“As the Minister for International Co-operation, I have had the opportunity to witness the hardships of the world’s most vulnerable peoples and have witnessed the great compassion of Canadians for those in need,” Oda said.

It's about time.  Even though it wasn't her departments mandate, Canada's record on the treatment of the country's aboriginal peoples is abysmal. Talk about witnessing hardships, look north at home. I see little compassion for our own people.

Monday, July 2, 2012

Hotter than hell!

Last week, I got a really nice run! I left on Tuesday with 9 deliveries starting in Binghamton, NY on Wednesday going down south ending in Tucker GA on Friday.

On Wednesday morning, at my first drop, signs that things weren't going to go so smoothly started to appear. My air temperature control had jammed in the hot position. No amount of air conditioning would compensate. So I called the garage back at the terminal and spoke to the head mechanic to see if, one, I could resolve the problem myself or two, get to a local service center and have the problem fixed. We danced around the issue but to no avail, the back of the dash board is too complex and I am not comfortable dismantling it without the appropriate tools. But he won't authorize a service outside of the shop because it's "doesn't put the vehicle out of service or stop it". 

I do have a couple of options though. There is a a/c unit under the bunk so I turn that on. To do so requires that the air flow control in front to be on, pushing heated air into the front. So I turn that down as low as it can go, turn the air flow setting to recirculate instead of taking air from the outside (this keeps the air pressure from outside from pushing in) and turn the bunk air up to its' fullest. The second option is that in addition to the bunk a/c there is a third unit that runs on accessory batteries. This is used went the engine isn't running so as to conserve fuel. Normally these are charged by the alternator.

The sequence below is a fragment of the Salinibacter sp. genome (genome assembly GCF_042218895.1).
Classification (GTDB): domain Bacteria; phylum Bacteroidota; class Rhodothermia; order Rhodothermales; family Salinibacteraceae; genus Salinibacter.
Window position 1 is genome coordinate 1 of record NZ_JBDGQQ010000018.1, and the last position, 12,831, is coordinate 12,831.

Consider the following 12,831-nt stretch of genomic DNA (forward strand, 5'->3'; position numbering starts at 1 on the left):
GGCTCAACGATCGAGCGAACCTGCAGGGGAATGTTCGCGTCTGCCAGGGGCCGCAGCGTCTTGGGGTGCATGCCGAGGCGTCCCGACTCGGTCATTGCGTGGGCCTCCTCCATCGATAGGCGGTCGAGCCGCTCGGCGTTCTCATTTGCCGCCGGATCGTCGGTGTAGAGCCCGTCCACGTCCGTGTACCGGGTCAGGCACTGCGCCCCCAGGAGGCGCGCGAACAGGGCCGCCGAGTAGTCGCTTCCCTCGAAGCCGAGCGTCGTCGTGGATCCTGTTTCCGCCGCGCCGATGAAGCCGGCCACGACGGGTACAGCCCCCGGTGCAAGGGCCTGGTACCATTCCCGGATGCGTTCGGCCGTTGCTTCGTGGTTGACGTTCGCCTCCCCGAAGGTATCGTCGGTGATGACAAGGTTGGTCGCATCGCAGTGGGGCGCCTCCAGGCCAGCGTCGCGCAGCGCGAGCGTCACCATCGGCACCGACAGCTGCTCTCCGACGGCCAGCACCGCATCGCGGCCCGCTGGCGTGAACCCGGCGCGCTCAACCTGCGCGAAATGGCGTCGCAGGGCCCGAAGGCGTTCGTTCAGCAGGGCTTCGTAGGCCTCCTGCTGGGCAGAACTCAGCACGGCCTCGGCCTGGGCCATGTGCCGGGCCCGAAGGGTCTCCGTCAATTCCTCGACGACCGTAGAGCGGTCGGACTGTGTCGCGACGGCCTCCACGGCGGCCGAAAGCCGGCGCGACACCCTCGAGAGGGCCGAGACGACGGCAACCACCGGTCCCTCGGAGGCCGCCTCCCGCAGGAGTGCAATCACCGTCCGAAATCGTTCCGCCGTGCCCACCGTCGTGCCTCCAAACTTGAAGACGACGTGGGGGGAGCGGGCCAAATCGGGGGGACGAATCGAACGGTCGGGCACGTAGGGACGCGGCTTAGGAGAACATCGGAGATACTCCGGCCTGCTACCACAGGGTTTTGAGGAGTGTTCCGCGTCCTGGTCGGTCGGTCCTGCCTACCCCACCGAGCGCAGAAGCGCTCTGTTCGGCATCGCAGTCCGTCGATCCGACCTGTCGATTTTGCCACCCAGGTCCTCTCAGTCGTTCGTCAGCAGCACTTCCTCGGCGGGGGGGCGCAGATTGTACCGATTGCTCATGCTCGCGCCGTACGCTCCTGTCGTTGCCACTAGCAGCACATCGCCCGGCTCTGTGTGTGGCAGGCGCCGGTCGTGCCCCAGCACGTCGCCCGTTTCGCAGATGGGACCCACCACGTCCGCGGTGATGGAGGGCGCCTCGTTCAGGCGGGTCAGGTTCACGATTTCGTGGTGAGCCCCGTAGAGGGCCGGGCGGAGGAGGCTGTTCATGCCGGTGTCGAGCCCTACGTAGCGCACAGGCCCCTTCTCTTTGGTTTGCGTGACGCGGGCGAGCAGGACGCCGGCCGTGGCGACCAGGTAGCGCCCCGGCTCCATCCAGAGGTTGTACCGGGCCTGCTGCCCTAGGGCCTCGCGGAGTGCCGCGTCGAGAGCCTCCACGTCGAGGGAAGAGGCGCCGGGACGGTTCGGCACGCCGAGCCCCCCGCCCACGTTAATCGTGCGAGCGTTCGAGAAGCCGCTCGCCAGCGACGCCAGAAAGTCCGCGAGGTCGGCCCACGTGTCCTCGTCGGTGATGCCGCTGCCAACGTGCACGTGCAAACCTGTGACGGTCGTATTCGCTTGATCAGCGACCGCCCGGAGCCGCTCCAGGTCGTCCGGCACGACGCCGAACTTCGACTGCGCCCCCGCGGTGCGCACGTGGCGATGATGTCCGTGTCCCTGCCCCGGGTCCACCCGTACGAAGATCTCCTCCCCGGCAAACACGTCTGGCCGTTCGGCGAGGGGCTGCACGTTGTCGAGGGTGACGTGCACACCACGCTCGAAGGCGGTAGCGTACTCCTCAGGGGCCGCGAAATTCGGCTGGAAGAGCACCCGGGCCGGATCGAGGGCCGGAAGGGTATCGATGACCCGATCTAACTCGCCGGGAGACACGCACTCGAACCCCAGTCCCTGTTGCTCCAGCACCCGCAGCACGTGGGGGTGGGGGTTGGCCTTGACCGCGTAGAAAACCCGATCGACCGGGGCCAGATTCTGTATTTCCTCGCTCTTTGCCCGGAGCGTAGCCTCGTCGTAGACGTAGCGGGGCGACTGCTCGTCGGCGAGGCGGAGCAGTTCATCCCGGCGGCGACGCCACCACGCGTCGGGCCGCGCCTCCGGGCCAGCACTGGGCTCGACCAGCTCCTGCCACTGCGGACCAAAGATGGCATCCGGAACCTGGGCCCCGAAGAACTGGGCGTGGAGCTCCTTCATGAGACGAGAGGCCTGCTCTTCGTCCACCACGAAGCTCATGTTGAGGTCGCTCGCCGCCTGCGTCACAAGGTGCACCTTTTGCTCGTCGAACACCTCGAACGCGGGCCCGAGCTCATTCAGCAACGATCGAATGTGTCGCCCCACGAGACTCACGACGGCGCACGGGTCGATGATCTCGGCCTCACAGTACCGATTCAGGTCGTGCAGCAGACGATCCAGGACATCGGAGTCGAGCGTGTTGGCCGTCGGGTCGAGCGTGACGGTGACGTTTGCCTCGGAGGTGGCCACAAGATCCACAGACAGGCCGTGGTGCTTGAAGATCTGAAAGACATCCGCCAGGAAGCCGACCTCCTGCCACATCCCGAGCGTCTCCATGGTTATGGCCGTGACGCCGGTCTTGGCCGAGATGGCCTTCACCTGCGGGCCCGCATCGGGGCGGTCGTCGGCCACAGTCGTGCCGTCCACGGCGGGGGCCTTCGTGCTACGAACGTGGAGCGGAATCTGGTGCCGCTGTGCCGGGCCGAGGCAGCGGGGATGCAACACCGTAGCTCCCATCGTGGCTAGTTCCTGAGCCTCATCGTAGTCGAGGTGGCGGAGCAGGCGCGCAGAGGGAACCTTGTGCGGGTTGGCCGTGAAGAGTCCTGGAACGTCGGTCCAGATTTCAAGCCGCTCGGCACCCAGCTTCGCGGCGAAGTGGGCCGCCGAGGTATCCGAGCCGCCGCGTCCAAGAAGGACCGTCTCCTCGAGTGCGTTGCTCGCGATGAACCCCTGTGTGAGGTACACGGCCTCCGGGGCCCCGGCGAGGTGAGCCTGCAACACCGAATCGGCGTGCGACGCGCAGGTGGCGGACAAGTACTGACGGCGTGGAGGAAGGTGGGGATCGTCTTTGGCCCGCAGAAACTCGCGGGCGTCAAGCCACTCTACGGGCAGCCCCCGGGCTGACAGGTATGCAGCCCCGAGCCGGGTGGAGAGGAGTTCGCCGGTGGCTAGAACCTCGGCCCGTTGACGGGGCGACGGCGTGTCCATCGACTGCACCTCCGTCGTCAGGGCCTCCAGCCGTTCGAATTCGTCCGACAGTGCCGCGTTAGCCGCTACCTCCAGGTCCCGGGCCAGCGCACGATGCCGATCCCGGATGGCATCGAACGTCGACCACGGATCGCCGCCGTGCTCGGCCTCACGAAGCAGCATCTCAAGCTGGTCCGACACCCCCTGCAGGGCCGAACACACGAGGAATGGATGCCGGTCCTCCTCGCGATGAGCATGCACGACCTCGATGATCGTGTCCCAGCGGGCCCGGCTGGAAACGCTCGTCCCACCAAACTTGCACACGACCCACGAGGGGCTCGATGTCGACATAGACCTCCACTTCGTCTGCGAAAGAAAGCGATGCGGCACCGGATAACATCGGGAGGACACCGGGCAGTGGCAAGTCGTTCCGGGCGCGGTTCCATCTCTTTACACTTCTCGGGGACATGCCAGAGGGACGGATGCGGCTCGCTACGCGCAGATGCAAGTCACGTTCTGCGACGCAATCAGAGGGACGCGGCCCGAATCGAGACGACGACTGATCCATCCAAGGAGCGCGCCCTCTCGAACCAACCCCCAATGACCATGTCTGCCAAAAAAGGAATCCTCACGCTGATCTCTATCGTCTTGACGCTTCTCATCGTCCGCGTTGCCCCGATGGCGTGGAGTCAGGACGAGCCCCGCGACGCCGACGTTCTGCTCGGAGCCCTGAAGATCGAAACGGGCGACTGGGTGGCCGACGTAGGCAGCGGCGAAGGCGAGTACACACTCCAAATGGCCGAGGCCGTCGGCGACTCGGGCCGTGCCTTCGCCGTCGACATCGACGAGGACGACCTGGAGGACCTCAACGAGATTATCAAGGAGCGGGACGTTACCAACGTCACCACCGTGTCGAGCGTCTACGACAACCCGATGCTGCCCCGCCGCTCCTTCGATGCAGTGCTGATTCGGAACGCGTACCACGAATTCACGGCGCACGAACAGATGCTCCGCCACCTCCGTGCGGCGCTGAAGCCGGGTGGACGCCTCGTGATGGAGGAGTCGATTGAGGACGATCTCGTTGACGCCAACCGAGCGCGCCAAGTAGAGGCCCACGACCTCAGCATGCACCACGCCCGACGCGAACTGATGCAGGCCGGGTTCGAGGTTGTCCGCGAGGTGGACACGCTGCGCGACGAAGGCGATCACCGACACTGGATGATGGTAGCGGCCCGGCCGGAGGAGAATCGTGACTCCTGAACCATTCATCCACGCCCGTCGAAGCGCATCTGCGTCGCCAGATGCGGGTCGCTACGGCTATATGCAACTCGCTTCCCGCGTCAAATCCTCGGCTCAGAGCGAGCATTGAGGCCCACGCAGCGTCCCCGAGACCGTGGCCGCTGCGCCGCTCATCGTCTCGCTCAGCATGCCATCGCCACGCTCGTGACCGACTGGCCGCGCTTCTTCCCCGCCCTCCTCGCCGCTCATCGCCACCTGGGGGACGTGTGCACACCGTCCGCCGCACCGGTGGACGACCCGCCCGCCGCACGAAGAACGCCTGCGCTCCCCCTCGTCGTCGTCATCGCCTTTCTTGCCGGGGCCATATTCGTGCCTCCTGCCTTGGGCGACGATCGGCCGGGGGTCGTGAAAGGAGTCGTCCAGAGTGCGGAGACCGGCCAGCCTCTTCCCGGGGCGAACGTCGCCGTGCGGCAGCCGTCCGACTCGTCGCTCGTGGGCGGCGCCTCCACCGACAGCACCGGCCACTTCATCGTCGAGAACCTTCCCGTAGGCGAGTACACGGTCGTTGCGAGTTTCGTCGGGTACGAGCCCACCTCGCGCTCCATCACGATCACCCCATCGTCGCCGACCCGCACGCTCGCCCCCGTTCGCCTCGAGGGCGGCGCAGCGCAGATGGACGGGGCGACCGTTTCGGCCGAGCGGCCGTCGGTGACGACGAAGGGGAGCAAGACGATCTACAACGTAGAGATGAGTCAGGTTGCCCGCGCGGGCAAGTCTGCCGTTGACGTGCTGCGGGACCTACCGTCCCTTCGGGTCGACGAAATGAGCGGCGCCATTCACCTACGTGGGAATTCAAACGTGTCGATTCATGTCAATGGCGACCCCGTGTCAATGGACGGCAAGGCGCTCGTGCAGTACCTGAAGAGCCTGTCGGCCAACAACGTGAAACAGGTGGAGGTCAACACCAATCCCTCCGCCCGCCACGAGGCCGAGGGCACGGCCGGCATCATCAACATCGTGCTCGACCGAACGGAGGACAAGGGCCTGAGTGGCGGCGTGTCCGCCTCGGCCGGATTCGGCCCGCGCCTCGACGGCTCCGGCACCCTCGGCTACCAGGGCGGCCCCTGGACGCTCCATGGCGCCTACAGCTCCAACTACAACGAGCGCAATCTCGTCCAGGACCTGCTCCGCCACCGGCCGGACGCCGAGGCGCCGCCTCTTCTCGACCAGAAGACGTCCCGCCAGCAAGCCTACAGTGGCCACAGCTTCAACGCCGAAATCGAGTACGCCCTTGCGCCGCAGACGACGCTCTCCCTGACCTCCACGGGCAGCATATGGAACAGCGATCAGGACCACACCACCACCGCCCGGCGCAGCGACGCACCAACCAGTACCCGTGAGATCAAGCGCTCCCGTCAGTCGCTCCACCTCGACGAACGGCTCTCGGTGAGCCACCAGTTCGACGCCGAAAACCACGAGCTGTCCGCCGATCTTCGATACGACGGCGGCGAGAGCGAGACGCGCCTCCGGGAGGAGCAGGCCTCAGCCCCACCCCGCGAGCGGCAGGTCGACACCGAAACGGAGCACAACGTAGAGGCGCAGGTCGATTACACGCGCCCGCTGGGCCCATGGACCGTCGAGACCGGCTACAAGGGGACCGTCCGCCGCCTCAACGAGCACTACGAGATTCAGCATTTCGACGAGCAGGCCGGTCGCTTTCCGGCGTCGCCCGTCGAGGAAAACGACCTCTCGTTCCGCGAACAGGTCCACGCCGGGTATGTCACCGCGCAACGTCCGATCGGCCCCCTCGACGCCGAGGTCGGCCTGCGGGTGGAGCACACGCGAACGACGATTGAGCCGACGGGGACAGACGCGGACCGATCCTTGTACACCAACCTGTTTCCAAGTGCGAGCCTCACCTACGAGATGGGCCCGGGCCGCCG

So far so good. It's livable and working. Wednesday morning goes on without further hitches. The accessory a/c quits during the night Wednesday; the little display says LB for Low Battery. This is normal so I figure I'll let the accessory recharge and we'll continue. The nights cool down enough to be comfortable. By Thursday noon however things go south figuratively, like my route.

It gets no better because now the power coming off the alternator has dropped below 11 volts and automatically cuts off the accessory batteries from charging. Not a big problem as long as there is some power above 10 volts. By Thursday night, there isn't enough power to drive the bunk a/c and it quits too. I start cutting back on using the on board fridge and my electronic cooler. The microwave won't function due to lack of sufficient power. All my food is scrap. (I avoid restaurants on my trips)

Meanwhile, I have a dog on board. Harrison is not doing well. I soak him down with water several times an hour and put a fan next to him so he has some relief, but not much.

If you were following the weather news from the states, you would have heard the the southern states were experiencing historic heat records. In Athens, Georgia, temperatures hit 106° F. (41° C) breaking all past records.The temp reading on my outdoor mirror says 44° or 111°. Inside, it's about the same. Shit it's hot! It's like sitting in an oven.

Friday isn't as hot but not by much, maybe a degree or two less. No a/c whatsoever and the alternator is dying; we're down below 10 volts, more like 9.01V. Fortunately, a diesel engine doesn't need as much electrical power to work. It just chugs away by compression. The important thing is to NOT let it stop because it won't start with less than 10 volts. Here's the kicker, there's an Idle Shutdown program that shuts the engine off after 5 minutes of idle/no movement. There is a warning light that lets you know when it is about to kick in. There is also an Idle Shutdown Override and you have to wait until the warning light goes on in order to activate it.

Finally, on Friday night, I call back the terminal garage and talk to someone with a bit more sense than the first mechanic. He authorizes the alternator repair. That puts the bunk a/c back on line and I make it back to the terminal on Sunday night.